The rabbis of the Pittsburgh synagogue where a gunman massacred 11 worshipers during Sabbath prayers urged mourners at an interfaith memorial service on Oct. 28 to embrace tolerance and unity, while the mayor vowed to "defeat hate with love."
Themes of inclusion and compassion dominated the speeches delivered to an overflow crowd of some 2,500 at the University of Pittsburgh's Soldiers and Sailors Hall, as speakers decried the rise of toxic political discourse widely seen as creating an atmosphere conducive to violence.
Tree of Life Rabbi Jeffrey Myers elicited shouts of "vote" from the audience as he called on political leaders, starting with "those in the room," to help put an end to hate speech.
"My words are not intended as political," he said from the stage. "My mother always taught me that if you don't have anything nice to say, don't say it."
The "Stronger Together" service opened with a performance by a Baptist gospel choir and included remarks by Christian and Muslim clergy, but it was largely led by Mr. Meyers and two fellow rabbis representing the three Jewish congregations who used the synagogue targeted in the shooting.
"What happened yesterday will not break us. It will not ruin us. We will continue to thrive and sing and worship and learn together and continue our historic legacy in the city with the friendliest people that I know," said Rabbi Jonathan Perlman, choking back tears.
Three members of his congregation were among those killed when a man armed with an assault rifle and three handguns on Oct. 27 stormed the Tree of Life temple in the city's heavily Jewish Squirrel Hill neighborhood yelling "All Jews must die" as he opened fire on worshipers.
In addition to the 11 mostly elderly victims who were killed, six people, including four police officers, were wounded before the suspect was arrested. Two of the surviving victims remained hospitalized in critical condition.
The massacre marked the deadliest attack ever on America's Jewish community, according to the Anti-Defamation League and Jewish Council for Public Affairs.
Robert Bowers, who has a history of posting anti-Semitic messages online, has been charged under federal hate crime statutes and could face the death penalty if convicted.
'Defeat hate with love'
"This is the darkest hour in our city's history," Pittsburgh Mayor Bill Peduto declared during service on Oct. 29.
"But here's another thing about Pittsburgh. We are resilient. We will work together as one. We will defeat hate with love. We will be a city of compassion and we will be welcoming to all people," he said to cheers.
The names of the dead were released hours earlier. They included David Rosenthal, 54; his brother Cecil Rosenthal, 59; Sylvan Simon, 86, and his wife Bernice Simon, 84; Joyce Fienberg, 75; Richard Gottfried, 65; Jerry Rabinowitz, 66; Daniel Stein, 71; Melvin Wax, 88; and Irving Younger, 69. The eldest victim was Rose Mallinger, 97.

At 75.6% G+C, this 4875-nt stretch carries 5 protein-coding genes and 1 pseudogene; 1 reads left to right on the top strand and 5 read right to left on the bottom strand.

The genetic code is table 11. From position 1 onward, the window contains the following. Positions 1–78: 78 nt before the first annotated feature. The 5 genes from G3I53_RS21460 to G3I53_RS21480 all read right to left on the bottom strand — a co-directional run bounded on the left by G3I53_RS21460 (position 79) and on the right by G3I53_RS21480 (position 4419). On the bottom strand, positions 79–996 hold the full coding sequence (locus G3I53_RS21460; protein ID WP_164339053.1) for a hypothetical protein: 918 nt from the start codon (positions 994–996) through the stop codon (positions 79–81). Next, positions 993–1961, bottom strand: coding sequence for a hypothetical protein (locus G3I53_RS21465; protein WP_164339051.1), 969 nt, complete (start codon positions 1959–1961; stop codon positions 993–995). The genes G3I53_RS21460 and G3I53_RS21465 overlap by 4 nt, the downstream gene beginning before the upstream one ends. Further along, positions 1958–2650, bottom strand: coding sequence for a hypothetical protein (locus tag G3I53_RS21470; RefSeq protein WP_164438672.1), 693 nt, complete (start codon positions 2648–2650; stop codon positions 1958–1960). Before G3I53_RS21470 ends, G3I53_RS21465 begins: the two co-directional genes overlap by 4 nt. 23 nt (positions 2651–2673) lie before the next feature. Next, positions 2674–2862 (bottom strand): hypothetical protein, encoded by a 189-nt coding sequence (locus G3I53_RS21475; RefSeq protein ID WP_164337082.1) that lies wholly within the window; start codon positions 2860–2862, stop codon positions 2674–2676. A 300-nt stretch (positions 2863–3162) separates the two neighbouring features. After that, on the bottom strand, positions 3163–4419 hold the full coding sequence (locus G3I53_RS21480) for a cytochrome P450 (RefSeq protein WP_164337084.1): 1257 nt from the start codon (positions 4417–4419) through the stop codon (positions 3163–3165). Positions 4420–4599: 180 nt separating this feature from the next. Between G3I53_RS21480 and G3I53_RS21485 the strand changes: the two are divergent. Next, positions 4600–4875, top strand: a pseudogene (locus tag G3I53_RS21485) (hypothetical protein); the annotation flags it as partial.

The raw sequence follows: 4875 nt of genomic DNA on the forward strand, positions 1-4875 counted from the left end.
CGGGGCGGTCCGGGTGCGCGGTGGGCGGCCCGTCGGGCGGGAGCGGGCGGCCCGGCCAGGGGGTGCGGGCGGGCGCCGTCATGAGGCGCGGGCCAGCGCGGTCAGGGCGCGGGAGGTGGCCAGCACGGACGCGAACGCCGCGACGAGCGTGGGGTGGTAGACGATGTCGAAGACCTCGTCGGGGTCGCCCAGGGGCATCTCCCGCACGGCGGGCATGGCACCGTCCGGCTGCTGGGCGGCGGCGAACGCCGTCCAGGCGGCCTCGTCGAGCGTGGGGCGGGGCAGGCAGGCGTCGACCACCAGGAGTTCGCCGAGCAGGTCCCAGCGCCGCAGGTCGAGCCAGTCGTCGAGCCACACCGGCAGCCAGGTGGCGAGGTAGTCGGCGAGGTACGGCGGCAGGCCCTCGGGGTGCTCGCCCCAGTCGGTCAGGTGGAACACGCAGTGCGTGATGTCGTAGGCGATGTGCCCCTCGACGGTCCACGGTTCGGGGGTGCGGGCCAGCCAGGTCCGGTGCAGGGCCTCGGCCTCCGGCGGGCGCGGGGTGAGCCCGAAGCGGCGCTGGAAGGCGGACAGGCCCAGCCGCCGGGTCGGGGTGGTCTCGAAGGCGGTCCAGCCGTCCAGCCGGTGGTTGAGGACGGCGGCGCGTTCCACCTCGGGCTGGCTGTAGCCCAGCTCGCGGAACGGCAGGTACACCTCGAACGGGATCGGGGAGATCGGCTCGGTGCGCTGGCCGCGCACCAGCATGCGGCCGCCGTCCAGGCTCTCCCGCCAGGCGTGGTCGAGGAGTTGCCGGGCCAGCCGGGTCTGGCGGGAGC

Mr. Rabinowitz was a family physician who initially escaped the attack only to be killed when he returned to render aid to the wounded, according to a Wall Street Journal op-ed column by Pittsburgh carpet salesman Lou Weiss, who knew five victims personally.
Five of the dead lived in Squirrel Hill, a quiet, leafy district with a large Jewish population. The community also was home to the late Fred Rogers, whose long-running children's television show "Mr. Rogers' Neighborhood" featured lessons on friendship and kindness.
The remaining victims were from other parts of Pittsburgh, the second-largest city in Pennsylvania after Philadelphia.
The mass shooting sparked security alerts at houses of worship around the country and condemnation from politicians and religious leaders.
Some complained that the confrontational, nationalistic rhetoric of President Trump has encouraged right-wing extremists and fed a surge in activity by hate groups.
Mr. Trump, who quickly branded Saturday's shooting an act of pure evil and called on Americans to rise above hatred, was already facing similar criticism ahead of Nov. 6 congressional elections following pipe bombs mailed last week to some of his most prominent critics. The targets, mostly Democrats, included former US President Barack Obama.
"Honestly I think this president's whole modus operandi is to divide us. He gets up in the morning with new and inventive ways to divide us," US Rep. Adam Schiff, a California Democrat who is Jewish, said on CNN's "State of the Union" broadcast on Oct. 28.
Trump told reporters the killings might have been prevented if there had been an armed guard. Synagogue officials said police would only normally have been present for security on high holidays.
The mayor said Oct. 28 that keeping guns out of the hands of irrational people was a better way to prevent violence.
FBI Special Agent Robert Jones told a news conference he did not know why Mr. Bowers had targeted the Tree of Life synagogue.
Authorities believe he entered the synagogue, opened fire on worshipers, and was fleeing when he encountered a police officer, Mr. Jones said. The two exchanged gunfire, he said, and Bowers reentered the building before a police tactical squad arrived.
Bowers surrendered and was taken to a hospital where he was listed in fair condition with multiple gunshot wounds.
Federal prosecutors charged Bowers late on Oct. 27 with 29 criminal counts including violating US civil rights laws.
Bowers' virulent anti-Semitic views were evident in prolific online postings. In one early on Oct. 27, he wrote that a Jewish refugee group, the Hebrew Immigrant Aid Society, "likes to bring invaders in that kill our people. I can't sit by and watch my people get slaughtered. Screw your optics, I'm going in."
He is due to make his first court appearance on Oct. 29 before a federal judge in Pittsburgh.
This story was reported by Reuters.